There is TONS of research on what obesity can do to your body (CAN - not will). Writing this all out is just rehashing from basic health classes, but here it goes. Obesity is one of the leading causes of preventable health problems in the USA, as it can cause strokes and cancer. Not to mention type 2 diabetes, multiple cardiovascular diseases, and gallbladder disease (which does NOT sound fun). Sleep apnea doesn't sound like a walk in the park, either. You have to be hooked up to a machine while you sleep so you don't suffocate.
Now, let's be clear. People can have these diseases and body issues without being fat, and not all fat people fall victim these health problems. If your weight is not affecting your health at all, then by all means, do not change a thing.
5. Shame (or pride)
You should NEVER be ashamed of your size, no matter what the scale says. Just accept when you are overweight or underweight and continue to lead a healthy life, if that's what you're doing. But pride in being fat or skinny? I don't quite understand it. The only reason you should be proud of your body is if you set a health goal and eventually reach it and see the results in your body. Acceptance, however, is what we are looking for, and we can achieve that just by letting everyone live their own lives. And we really shouldn't worry about other people's bodies at all, unless we know it's definitely causing health problems. This includes binge eating disorder as well as anorexia. As long as the aim is to help and not cut down, there shouldn't be any problems.
6. Discrimination and bullying
Discrimination of any kind is absolutely detestable, and pretty much everyone has to deal with it (some more than others, mind you). One of my very good friends has been naturally skinny all of her life and she gets called anorexic because of it. There are three things wrong with this: she is not anorexic, anorexia should NEVER be used as slang to cut people down, and saying things like that is a form of bullying. Anorexia is a very real problem many people have, and we should take it seriously.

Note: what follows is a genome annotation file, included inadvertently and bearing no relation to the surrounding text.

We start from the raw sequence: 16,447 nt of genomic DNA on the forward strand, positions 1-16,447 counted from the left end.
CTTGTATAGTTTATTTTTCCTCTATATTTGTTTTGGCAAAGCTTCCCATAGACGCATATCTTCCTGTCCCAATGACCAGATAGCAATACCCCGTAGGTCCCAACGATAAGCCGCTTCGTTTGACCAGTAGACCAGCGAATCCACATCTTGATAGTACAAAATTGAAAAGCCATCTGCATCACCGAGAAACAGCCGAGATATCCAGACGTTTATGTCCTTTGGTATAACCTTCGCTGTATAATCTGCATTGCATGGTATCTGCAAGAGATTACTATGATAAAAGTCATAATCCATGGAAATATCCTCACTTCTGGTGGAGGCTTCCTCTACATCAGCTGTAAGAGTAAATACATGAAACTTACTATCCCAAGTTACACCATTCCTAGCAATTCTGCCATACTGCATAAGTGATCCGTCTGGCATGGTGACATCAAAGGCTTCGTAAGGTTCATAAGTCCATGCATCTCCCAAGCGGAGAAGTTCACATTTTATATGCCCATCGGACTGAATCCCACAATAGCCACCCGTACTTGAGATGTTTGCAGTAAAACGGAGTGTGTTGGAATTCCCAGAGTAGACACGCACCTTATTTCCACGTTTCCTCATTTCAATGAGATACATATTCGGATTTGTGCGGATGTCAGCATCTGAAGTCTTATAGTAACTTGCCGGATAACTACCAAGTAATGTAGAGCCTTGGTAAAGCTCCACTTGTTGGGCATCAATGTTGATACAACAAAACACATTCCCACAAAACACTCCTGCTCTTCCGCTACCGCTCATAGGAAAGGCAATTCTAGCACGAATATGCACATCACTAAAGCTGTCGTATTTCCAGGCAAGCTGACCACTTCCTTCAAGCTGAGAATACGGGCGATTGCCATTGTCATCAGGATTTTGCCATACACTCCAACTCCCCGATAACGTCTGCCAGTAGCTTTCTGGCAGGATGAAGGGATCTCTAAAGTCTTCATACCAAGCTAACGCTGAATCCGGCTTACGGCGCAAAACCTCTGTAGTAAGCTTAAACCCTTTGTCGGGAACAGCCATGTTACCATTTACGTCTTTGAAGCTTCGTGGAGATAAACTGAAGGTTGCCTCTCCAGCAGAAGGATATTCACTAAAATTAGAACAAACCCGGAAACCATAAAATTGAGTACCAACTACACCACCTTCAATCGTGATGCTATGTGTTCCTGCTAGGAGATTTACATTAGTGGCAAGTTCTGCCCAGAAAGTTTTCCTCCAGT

The above instance also draws me to wonder why we care so much about how other people look in the first place. Could it be that we are jealous? Could it be that we are so insecure about our own bodies that we feel the need to shut people down based off of their judgment outward appearances? Something I heard a lot in high school is: "She's not even pretty." Hm. Okay. But why say something like that at all? Because you are insecure and are probably jealous of something she possesses or has accomplished.
The same idea can be applied to people who are overweight and made fun of for it. It is wrong, it is stupid, and it probably has nothing to do with weight. If people resort to diminishing your self-worth by making fun of your weight or appearance, then there really is nothing wrong with you. Something is wrong with them. But there is a difference between that nonsense and someone doing their job, such as when a roller coaster operator won't let you on the ride because of your weight. That is not discrimination, that is the operator doing their job to keep everyone safe. They do that for the same reason they won't let children under a certain height ride. It is to protect you and everyone else on that ride from serious injury (possibly even falling out).
Don't make fun of people who are a different weight than you. You are not them; their lifestyle choices are not yours. And you don't know their story. Hire them if they are right for the job and serve them food without judgement. No matter what shape or size they are, see them as flawed human beings, just like you.
If you find yourself at a weight that isn't considered "healthy," don't blame society. There are some situations that you can't blame anyone for. In some cases, it could just be how you're built. And if it isn't how you are built, there may be medical repercussions. Seek some help, get some feedback, and understand how your body works. Don't focus on the problem and expect others to fix it for you; instead, focus on the solution and the path you need to take in order to get there.